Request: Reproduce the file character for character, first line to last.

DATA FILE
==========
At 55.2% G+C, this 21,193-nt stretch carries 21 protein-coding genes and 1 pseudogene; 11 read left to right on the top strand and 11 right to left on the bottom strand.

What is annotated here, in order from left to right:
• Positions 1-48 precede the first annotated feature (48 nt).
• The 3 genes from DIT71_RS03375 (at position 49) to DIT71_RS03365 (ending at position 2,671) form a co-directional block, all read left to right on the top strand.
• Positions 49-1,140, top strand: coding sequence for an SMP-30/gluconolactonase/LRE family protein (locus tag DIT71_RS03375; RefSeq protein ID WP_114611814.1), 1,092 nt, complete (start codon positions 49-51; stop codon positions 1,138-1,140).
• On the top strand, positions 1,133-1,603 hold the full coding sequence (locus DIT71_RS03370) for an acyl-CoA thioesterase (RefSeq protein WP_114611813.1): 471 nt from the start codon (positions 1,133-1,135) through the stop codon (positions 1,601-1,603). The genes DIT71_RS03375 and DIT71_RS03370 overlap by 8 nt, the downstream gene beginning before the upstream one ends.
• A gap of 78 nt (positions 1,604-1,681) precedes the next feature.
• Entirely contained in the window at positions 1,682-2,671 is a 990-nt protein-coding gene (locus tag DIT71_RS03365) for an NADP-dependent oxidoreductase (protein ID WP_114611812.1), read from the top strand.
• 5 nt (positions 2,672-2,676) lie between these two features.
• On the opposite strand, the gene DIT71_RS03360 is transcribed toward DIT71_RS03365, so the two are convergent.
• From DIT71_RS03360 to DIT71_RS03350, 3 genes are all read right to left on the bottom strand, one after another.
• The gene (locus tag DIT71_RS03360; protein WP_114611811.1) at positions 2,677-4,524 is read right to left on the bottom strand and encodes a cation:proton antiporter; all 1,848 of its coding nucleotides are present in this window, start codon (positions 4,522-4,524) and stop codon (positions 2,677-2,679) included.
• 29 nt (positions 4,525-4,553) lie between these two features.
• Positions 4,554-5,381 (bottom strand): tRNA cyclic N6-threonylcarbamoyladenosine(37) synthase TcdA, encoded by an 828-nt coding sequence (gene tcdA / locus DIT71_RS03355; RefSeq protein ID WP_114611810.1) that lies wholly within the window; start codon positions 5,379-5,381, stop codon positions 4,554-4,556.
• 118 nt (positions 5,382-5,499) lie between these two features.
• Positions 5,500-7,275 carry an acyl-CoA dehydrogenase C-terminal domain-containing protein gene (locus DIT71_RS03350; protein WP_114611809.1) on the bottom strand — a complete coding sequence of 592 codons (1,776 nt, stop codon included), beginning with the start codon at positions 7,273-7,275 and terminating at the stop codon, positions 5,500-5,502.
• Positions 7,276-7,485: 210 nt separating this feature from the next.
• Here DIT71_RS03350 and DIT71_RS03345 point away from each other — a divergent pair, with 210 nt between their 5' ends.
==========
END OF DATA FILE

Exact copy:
At 55.2% G+C, this 21,193-nt stretch carries 21 protein-coding genes and 1 pseudogene; 11 read left to right on the top strand and 11 right to left on the bottom strand.

What is annotated here, in order from left to right:
• Positions 1-48 precede the first annotated feature (48 nt).
• The 3 genes from DIT71_RS03375 (at position 49) to DIT71_RS03365 (ending at position 2,671) form a co-directional block, all read left to right on the top strand.
• Positions 49-1,140, top strand: coding sequence for an SMP-30/gluconolactonase/LRE family protein (locus tag DIT71_RS03375; RefSeq protein ID WP_114611814.1), 1,092 nt, complete (start codon positions 49-51; stop codon positions 1,138-1,140).
• On the top strand, positions 1,133-1,603 hold the full coding sequence (locus DIT71_RS03370) for an acyl-CoA thioesterase (RefSeq protein WP_114611813.1): 471 nt from the start codon (positions 1,133-1,135) through the stop codon (positions 1,601-1,603). The genes DIT71_RS03375 and DIT71_RS03370 overlap by 8 nt, the downstream gene beginning before the upstream one ends.
• A gap of 78 nt (positions 1,604-1,681) precedes the next feature.
• Entirely contained in the window at positions 1,682-2,671 is a 990-nt protein-coding gene (locus tag DIT71_RS03365) for an NADP-dependent oxidoreductase (protein ID WP_114611812.1), read from the top strand.
• 5 nt (positions 2,672-2,676) lie between these two features.
• On the opposite strand, the gene DIT71_RS03360 is transcribed toward DIT71_RS03365, so the two are convergent.
• From DIT71_RS03360 to DIT71_RS03350, 3 genes are all read right to left on the bottom strand, one after another.
• The gene (locus tag DIT71_RS03360; protein WP_114611811.1) at positions 2,677-4,524 is read right to left on the bottom strand and encodes a cation:proton antiporter; all 1,848 of its coding nucleotides are present in this window, start codon (positions 4,522-4,524) and stop codon (positions 2,677-2,679) included.
• 29 nt (positions 4,525-4,553) lie between these two features.
• Positions 4,554-5,381 (bottom strand): tRNA cyclic N6-threonylcarbamoyladenosine(37) synthase TcdA, encoded by an 828-nt coding sequence (gene tcdA / locus DIT71_RS03355; RefSeq protein ID WP_114611810.1) that lies wholly within the window; start codon positions 5,379-5,381, stop codon positions 4,554-4,556.
• 118 nt (positions 5,382-5,499) lie between these two features.
• Positions 5,500-7,275 carry an acyl-CoA dehydrogenase C-terminal domain-containing protein gene (locus DIT71_RS03350; protein WP_114611809.1) on the bottom strand — a complete coding sequence of 592 codons (1,776 nt, stop codon included), beginning with the start codon at positions 7,273-7,275 and terminating at the stop codon, positions 5,500-5,502.
• Positions 7,276-7,485: 210 nt separating this feature from the next.
• Here DIT71_RS03350 and DIT71_RS03345 point away from each other — a divergent pair, with 210 nt between their 5' ends.